THE RESORT (2021)
Written and Directed by Taylor Chien
Available on digital and on demand now
Available on Sky Store, Virgin, iTunes, Amazon, Microsoft Store, Google Play, and Chili
A group of friends surprise Lex, a horror novelist, with a surprise trip to the abandoned holiday resort on Kilahuna Island off the coast of Hawaii for her birthday. With tales of the resort being haunted, with disturbing occurrences leading to the hotel being shutdown not long after it opened, Lex spies plenty of opportunity for the visit to inspire her next project and is overjoyed by her birthday treat. All four set off to the island to explore what supernatural secrets the island could be hiding, including the legend of the Half-Faced Girl who’s said to haunt one of the rooms, but have they bitten off more than they can chew?
Sun-kissed horror THE RESORT is a supernatural tale that explores the idea that you’ll find exactly what you came looking for when faced with a haunted hotel. It’s just a shame it doesn’t live up to its full potential.
The film starts off strong as we see the four friends make their way to Kilahuna Island, the once tropical paradise and destination hotspot turned cursed isle. As no-one ventures to that side of the island much, the characters don’t bump into any locals to warn them off but they are told that a boat will be arriving in the evening that is their only way off the island as the private helicopter pilot insists he’s only interested in dropping people off on the island and not collections, which is a strange thing to offer. Not that it deters nervous flyer Lex nor her friends who are keen to explore the island and see what supernatural mysteries they can uncover.
The guys and girls in THE RESORT are a likeable bunch and it’s fun to hang out with them as they discuss the island’s haunted hotel resort whilst sampling the delights that the tropical island has to offer. Sam, played by Michael Vlamis, is without a doubt the joker of the group as he spies any opportunity to get his arse out but he’s not one of those punks you want to smack; he’s just a little mischievous. Thankfully he is part of the character lineup because the rest of the characters, including lead character Lex, are rather dull in comparison. Bree is the bimbo-esque type character who’s only interest is in posting selfies and photos to social media whilst bearded hunk Chris is a quiet and contemplative kind of guy who may have feelings for the serious, spook-obsessed author, Lex. Despite their lack of depth, they’re still a pleasant group which makes a change as a lot of horror films have characters who can be divisive or have bad traits, which isn’t a problem here.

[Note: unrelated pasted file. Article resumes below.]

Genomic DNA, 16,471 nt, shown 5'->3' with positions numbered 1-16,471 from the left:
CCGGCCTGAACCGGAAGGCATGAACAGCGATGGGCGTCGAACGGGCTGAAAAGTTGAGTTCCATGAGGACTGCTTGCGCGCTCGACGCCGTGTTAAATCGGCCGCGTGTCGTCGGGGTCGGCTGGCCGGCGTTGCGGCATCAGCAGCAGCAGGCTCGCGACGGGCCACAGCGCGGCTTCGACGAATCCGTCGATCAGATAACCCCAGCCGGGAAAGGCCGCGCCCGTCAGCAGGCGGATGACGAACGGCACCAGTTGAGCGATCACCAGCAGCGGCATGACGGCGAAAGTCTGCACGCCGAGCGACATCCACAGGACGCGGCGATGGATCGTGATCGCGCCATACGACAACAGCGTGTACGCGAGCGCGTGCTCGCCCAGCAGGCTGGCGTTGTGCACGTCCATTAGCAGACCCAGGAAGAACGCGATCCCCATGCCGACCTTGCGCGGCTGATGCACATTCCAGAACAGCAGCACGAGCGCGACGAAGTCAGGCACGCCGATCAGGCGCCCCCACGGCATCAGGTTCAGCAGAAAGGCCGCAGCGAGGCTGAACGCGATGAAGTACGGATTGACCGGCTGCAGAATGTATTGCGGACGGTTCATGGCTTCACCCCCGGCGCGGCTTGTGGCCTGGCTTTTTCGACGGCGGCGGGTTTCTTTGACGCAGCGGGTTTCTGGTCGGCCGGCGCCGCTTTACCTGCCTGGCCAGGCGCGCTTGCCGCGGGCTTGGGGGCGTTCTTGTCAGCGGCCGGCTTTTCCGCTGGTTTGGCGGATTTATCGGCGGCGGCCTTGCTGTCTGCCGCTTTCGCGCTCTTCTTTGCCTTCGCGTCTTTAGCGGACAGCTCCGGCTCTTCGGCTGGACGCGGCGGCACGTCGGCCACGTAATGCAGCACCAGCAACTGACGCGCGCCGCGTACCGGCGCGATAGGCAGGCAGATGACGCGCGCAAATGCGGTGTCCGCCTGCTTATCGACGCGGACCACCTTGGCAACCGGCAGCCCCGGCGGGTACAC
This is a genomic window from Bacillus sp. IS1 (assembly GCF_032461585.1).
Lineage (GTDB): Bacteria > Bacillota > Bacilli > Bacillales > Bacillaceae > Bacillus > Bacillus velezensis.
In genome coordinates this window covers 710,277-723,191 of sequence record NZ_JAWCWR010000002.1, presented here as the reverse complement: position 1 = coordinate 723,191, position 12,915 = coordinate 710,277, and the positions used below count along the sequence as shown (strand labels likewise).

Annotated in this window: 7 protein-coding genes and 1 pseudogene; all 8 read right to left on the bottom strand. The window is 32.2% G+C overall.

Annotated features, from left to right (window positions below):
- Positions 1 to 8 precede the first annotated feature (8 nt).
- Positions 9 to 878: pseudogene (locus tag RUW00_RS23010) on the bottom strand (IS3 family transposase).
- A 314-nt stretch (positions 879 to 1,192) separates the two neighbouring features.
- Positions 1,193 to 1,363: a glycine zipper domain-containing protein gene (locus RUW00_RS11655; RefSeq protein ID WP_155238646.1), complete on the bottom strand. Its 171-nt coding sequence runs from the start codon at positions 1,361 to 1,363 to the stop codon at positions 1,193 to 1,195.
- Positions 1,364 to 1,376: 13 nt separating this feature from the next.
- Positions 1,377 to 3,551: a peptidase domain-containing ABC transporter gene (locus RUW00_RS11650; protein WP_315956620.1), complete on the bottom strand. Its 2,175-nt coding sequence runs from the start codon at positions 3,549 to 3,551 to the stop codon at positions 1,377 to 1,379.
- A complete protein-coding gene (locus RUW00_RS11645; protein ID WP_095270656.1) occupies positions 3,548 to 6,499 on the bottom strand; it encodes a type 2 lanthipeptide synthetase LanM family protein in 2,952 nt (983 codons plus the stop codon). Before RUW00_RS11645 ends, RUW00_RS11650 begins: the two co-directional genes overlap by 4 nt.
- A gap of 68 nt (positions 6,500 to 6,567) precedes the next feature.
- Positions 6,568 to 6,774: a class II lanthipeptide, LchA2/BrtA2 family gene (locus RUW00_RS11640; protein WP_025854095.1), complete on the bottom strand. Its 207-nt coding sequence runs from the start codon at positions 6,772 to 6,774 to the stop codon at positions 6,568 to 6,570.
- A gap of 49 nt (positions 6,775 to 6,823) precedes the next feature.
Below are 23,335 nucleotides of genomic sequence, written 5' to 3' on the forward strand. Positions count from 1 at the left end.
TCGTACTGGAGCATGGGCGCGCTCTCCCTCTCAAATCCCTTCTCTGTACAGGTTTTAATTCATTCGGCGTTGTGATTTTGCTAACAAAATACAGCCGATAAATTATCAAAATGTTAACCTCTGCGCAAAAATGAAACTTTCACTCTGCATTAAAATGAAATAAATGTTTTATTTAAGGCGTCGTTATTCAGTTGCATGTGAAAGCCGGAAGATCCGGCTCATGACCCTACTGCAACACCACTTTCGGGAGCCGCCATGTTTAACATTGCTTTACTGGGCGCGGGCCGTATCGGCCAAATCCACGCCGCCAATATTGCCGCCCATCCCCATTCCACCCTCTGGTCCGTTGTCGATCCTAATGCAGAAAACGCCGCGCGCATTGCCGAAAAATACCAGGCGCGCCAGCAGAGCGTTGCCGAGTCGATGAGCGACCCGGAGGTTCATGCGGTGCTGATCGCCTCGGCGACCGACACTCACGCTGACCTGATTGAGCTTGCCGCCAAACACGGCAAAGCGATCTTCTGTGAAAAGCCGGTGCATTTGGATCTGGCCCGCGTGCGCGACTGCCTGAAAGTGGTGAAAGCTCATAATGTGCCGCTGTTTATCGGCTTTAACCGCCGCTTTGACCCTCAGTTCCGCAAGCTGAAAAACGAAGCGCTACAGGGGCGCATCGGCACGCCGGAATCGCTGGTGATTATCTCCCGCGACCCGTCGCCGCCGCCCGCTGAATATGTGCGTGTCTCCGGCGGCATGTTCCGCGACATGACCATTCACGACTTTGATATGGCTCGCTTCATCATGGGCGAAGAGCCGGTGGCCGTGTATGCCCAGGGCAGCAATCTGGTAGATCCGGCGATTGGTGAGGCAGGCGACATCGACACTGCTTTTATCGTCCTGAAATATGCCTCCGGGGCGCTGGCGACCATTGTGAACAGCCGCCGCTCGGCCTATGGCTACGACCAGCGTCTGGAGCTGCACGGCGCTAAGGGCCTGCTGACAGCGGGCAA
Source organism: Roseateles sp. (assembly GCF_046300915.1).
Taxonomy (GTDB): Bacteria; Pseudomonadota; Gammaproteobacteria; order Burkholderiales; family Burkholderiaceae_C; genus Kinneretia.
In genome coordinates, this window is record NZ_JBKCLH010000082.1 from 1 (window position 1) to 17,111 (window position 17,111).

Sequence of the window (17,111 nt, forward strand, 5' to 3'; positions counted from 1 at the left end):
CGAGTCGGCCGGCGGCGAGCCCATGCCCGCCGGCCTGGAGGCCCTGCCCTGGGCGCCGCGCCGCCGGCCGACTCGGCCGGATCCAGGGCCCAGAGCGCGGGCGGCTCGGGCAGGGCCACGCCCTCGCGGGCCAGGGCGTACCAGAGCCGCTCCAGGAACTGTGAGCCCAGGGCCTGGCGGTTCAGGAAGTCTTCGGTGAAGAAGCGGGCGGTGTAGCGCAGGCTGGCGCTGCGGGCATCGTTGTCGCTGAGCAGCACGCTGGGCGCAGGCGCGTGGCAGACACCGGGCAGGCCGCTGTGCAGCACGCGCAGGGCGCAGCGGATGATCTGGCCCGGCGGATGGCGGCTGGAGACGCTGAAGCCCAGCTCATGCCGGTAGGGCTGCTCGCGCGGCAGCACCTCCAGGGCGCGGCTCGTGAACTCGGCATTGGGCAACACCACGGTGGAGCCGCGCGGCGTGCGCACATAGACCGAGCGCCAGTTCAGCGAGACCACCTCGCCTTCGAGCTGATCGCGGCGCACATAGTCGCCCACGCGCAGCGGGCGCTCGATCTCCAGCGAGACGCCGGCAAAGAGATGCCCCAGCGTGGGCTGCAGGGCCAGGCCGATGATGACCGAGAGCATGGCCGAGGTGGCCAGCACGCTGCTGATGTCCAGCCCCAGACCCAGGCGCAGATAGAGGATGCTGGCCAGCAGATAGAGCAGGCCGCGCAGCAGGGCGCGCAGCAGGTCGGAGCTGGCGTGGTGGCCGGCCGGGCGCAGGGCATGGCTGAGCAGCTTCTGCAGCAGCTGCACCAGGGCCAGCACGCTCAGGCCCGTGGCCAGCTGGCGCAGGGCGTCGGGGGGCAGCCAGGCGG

When the friends reach the abandoned hotel, the excitement about the opportunity that this grand complex can provide reaches fever pitch as a viewer. This, for me, is a horror fan’s dream. Much like my view on abandoned hotels and cruise ships, a holiday resort offers up plenty of scope to frighten the viewer and build up the tension. Unfortunately, whilst it’s good at the latter initially, THE RESORT fails to execute the scares it so desperately needs. Relying on one villain, coined the Half-Faced Girl, with very little else going on except for an episode with a security vehicle, the film gets boring very quickly. Characters succumb to attacks but their friends don’t react in the way you would expect. Scenes feel rushed as the terror is being ramped up except it doesn’t quite have the desired effect on the viewer. An Hellraiser-esque scene attempts to chill the viewer to the core but instead its shock tactics just fizzle out despite some neat FX. Such opportunity to fully exploit this marvellous setting seems to have been missed as the film descends into a weak spookathon that could genuinely be set anywhere and still struggle to make an impact.
As the film is shot in the way of flashbacks, and our main character Alex is relaying her story to a police detective, we already know the fate of her friends early on in the film. Whilst some movies work well relying on flashbacks, this one didn’t quite do it for me but I understand why this option was taken otherwise the film wouldn’t have worked in the way the filmmakers wanted it to.
I will give the film some credit for its fresh idea. I’m absolutely in love with the location and concept of a haunted, abandoned, exotic holiday resort. For me, ‘Kilahuna’ is truly the ‘character’ that steals the show and it’s easy to see why writer/director Taylor Chien felt captivated by it and was fortunate to be able to shoot there before the resort was demolished. However, it seems like this perfect, ambitious setting is more of a missed opportunity as the story and horror element struggles to send chills down your spine.